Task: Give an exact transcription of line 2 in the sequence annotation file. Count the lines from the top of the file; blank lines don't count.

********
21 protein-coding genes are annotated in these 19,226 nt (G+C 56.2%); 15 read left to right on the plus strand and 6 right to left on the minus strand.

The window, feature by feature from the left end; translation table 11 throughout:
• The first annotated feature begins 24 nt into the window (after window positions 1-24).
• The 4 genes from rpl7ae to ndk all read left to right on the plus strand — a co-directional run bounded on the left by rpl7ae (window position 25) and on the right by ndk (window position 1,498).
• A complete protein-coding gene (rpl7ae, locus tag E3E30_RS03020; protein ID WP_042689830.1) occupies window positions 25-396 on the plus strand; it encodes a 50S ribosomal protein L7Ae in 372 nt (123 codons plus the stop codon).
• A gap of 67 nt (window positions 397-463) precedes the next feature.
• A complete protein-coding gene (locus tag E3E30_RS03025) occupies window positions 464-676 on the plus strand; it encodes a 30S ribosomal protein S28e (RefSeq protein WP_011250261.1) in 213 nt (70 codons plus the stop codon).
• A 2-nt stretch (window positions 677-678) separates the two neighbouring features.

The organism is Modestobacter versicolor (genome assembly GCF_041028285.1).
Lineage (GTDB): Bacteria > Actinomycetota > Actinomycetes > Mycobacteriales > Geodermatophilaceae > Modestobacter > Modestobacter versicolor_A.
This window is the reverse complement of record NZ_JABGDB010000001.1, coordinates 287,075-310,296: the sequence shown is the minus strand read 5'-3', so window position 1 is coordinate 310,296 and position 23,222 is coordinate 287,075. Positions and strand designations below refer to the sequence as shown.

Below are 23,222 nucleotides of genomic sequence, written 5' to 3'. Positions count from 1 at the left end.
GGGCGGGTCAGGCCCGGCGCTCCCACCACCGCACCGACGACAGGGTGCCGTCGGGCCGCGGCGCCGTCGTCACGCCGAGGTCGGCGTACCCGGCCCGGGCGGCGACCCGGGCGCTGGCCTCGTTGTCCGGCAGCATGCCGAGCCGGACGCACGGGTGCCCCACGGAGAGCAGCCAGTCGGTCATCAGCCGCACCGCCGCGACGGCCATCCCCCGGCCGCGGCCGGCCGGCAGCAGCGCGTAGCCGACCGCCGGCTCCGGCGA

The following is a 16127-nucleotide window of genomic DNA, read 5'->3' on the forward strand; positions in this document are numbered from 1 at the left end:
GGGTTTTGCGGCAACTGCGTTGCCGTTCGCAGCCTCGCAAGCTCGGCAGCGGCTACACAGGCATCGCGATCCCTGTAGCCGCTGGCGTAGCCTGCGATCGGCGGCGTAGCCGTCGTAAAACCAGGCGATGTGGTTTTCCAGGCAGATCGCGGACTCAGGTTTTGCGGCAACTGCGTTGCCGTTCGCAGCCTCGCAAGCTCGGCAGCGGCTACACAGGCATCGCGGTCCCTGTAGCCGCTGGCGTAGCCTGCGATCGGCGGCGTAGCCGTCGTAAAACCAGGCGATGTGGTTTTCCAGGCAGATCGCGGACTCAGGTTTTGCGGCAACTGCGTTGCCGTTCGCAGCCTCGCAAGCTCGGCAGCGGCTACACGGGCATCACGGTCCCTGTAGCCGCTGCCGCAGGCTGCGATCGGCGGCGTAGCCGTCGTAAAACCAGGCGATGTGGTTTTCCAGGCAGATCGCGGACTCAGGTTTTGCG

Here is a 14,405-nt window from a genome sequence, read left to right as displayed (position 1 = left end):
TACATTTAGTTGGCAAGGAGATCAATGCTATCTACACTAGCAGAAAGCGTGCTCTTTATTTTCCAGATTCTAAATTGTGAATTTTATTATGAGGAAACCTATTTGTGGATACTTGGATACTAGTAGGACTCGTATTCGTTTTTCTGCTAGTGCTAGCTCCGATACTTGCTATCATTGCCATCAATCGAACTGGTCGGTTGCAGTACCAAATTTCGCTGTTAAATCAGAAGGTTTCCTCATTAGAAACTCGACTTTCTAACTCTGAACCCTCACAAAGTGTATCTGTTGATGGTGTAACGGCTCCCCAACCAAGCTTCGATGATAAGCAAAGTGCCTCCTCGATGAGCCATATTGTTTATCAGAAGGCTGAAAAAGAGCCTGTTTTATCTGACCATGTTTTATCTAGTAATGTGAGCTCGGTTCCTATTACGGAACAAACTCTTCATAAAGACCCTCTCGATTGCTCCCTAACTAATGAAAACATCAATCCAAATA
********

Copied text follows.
The window, feature by feature from the left end; translation table 11 throughout: